The moist rectangle of cooked meat and molten blob of cheese are then layered in a hard roll.
These female hybrids are layered into a wallpapered environment in harmony with the patterns of their garments.
Her humor was New York humor, layered and tangy with irony; chewy and Jewish and deadpan and literate.
Death masks are made from a cast of layered plaster strips laid on the face soon after death.
Afghan forces were to take over the outpost but failed to do so, leaving a gap in the layered protections.
Hardy shrubs may be layered in the fall, either early or late, and if an incision is made, a callus will have formed by spring.
The beds need edging, and the carnations ought to be layered.'
The layered deposits of débris at the mouth of the river make new aqueous rocks out of old.
In ordering these, I mentioned the fact that I expected to get layered plants or grafted ones.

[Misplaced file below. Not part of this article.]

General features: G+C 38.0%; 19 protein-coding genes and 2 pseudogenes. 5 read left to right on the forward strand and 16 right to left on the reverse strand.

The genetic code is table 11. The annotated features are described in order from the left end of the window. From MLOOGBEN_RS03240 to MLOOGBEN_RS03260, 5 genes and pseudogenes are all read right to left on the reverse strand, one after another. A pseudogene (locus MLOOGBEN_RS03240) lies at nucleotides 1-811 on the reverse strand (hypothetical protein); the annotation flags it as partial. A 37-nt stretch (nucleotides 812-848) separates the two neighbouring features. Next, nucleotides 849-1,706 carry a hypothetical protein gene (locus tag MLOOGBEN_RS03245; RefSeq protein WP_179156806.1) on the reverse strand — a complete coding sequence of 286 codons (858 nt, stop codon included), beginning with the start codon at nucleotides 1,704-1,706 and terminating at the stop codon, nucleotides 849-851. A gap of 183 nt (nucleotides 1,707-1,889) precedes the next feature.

layered behind them were scientists representing the cream of Hockley's organization.
late 14c., "one who or that lays" (especially stones, "a mason"), agent noun from lay (v.). Passive sense of "that which is laid over a surface" first recorded 1610s, but because earliest English use was in cookery, this is perhaps from French liue "binding," used of a thickened sauce. Layer cake attested from 1881.
1832, from layer (n.). Related: Layered; layering.
layer lay·er (lā'ər)
A single thickness of a material covering a surface or forming an overlying part or segment. v. lay·ered, lay·er·ing, lay·ers
To divide or form into layers.